FULL BODY BREACHING | This is the behavior that most whale watchers, myself included, love to see. In my opinion, this is one of nature's most impressive displays, if not THE most impressive! To think that a whale can launch itself out of the water the way it does using only a few strokes of its tail shows how truly powerful these animals are. You have to be quick to get a photograph though because often times it happens so unexpectedly and so quickly that if you're not looking in the right spot, you'll miss it completely.
CLOSE TO BOAT | This incredibly special behavior is my absolute favorite, but unfortunately it does not happen very often at all. Sometimes the whales become curious about the boat and will approach very closely. Sometimes they'll swim right under it while other times they'll swim all around it. Sometimes they'll get a little showy and will roll around right next to us or even spyhop! Moments like these have a way of embedding themselves in your heart and memory. Even as I'm approaching 20 years as a hobbyist whale watcher it's the close to boat behavior that I wish to see the most and when it happens it just makes me love this species even more.
As mentioned before, much like people, every whale has its own unique personality. The same can be said for the style of feeding each whale uses. Some are kick feeders and some are bubble cloud and/or net feeders. Some seem to specialize in surface feeding while others seem to specialize in deep feeding.
DEEP FEEDING | This is what we tend to see more times than not on the feeding grounds. When a whale is deep feeding it's spending a lot of time beneath the surface and out of our view while it's moving, searching, corralling, and feeding coming up to the surface long enough to get a few breaths of air before returning to the depths again. Humpback Whales are known to rub their heads on the sandy seafloor of Stellwagen Bank to get the sandlance to come out from hiding. In doing so these whales will scuff up their jaws pretty badly. It's interesting to note that just like people are righties or lefties, whales are too and its the same ratios as humans as well.
BUBBLE NET FEEDING | This is by far my personal favorite feeding method to watch. There's just something that I love about not only watching in anticipation of where the next bubble net will be formed, but also watching the ring of bubbles slowly rise up towards the surface of the water. It's believed that Humpback Whales blow these bubbles in an attempt to confuse, corral, and scare the fish into a tight ball which in turn makes it easier for the whale to take in as many fish as possible in a single gulp. It certainly makes sense!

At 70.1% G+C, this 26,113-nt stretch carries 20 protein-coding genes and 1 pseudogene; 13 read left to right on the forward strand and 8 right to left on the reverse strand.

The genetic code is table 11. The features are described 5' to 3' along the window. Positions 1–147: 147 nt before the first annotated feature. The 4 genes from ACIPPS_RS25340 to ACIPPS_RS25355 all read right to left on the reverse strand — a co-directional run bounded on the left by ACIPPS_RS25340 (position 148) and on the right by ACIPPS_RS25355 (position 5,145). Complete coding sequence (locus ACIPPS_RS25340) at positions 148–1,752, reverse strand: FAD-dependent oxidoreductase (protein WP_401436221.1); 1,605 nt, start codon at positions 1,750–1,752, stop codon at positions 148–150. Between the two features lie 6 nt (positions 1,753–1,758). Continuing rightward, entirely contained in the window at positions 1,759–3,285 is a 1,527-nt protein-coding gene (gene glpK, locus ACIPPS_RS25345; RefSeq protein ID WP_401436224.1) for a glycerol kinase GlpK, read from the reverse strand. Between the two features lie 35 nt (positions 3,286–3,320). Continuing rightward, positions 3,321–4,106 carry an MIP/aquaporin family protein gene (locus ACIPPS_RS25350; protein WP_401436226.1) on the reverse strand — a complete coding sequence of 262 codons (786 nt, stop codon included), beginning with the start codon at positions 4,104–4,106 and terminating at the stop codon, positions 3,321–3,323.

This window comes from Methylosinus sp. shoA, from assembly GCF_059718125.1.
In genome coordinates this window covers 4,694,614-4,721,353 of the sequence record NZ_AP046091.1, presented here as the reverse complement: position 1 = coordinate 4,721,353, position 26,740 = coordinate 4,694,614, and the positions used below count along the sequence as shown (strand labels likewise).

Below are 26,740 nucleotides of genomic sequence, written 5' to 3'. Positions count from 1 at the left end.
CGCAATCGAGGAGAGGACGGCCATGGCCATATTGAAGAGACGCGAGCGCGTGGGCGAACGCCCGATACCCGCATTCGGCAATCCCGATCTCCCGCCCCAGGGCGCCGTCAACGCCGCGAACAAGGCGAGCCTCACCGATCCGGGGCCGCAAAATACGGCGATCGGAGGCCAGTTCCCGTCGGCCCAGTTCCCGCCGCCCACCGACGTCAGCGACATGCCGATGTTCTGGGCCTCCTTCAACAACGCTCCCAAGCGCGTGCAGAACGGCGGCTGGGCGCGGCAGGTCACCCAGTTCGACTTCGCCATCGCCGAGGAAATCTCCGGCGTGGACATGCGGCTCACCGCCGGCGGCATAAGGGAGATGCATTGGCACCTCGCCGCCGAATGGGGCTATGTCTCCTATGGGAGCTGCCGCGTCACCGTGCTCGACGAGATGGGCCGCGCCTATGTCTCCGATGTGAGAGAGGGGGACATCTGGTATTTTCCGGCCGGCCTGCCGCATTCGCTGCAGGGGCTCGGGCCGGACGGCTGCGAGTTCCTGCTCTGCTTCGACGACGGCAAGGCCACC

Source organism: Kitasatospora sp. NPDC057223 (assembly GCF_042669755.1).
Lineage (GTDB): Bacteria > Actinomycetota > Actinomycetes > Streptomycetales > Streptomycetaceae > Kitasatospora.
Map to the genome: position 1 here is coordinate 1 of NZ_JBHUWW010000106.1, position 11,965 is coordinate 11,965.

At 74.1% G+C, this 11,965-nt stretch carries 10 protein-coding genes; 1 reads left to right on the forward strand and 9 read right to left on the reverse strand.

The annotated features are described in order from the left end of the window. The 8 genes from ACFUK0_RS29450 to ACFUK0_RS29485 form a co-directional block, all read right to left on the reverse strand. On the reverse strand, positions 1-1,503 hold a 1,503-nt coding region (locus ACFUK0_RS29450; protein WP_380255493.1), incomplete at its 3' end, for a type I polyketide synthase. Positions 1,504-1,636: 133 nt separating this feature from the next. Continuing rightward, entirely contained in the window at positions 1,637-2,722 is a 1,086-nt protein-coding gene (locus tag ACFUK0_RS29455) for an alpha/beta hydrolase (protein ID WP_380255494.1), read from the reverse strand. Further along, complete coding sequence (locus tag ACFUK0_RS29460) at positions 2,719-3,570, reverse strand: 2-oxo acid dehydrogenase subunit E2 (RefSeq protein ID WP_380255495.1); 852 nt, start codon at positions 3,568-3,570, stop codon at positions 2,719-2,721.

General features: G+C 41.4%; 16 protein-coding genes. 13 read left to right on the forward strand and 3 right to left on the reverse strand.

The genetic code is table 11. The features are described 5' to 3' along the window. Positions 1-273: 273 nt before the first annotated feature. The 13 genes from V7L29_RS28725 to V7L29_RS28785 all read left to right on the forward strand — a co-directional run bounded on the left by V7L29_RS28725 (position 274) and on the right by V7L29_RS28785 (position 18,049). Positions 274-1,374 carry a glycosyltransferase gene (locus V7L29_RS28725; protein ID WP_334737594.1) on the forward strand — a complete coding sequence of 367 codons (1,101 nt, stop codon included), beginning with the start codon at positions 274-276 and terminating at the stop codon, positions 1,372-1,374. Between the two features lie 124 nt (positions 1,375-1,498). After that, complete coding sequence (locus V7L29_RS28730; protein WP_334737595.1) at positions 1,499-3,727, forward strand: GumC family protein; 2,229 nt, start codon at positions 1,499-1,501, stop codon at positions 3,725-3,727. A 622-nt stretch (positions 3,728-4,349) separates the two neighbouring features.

BUBBLE CLOUD FEEDING | This is similar to bubble net feeding, but with this feeding method instead of seeing a large ring of bubbles forming you'll typically only see one column of bubbles rising.
KICK FEEDING | When a whale is kick feeding it'll normally life its flukes high up out of the water before slapping it back down on the surface. Normally the whale will repeat this a few times before diving below and will then blow bubbles from beneath the surface. It's believed that the actual "kicking" part is done to stun the fish. Some whales will even use their heads by chin breaching/slapping before moving on to using its flukes. It's hard to catch, but very exciting when you do!
BREEDING GROUND BEHAVIORS
ROWDY GROUPS | On the breeding grounds groups of mature males will come together in pursuit of a single female, who basically sets the pace for the entire group, and literally fight each other for their chance to mate. I'll never forget the first time I saw a rowdy group in action. Up until that point I'd only seen the humpbacks here on the feeding grounds where they're generally no hostility or aggressiveness. On the breeding grounds it's a completely different story. The males will do everything within their power to win these battles and that means hitting each other with their flippers and flukes, breaching on or very near each other, and while I haven't seen it myself it's been observed where one male will try to position itself on top of another male to prevent it from surfacing for air. The whale being pinned down eventually gets so winded from not being able to breath that it has no choice but to admit defeat and leave the battle.
DANCING | I've had the chance a few times now to snorkel with Humpback Whales and it's truly an amazing experience. Being in the water with dancing whales is something really special. It's believed that dancing occurs in the final stages of courting. During this stage the whales seem to be performing an underwater ballet as they twist and twirl around and circle each other. Often times they'll even include you, as a snorkeler, in their performance as well. I've been lucky enough to snorkel with two pairs of dancers and it's such a humbling experience.
"We owe it to our children to be better stewards of the environment. The alternative? - a world without whales. It's too terrible to imagine." ~ Pierce Brosnan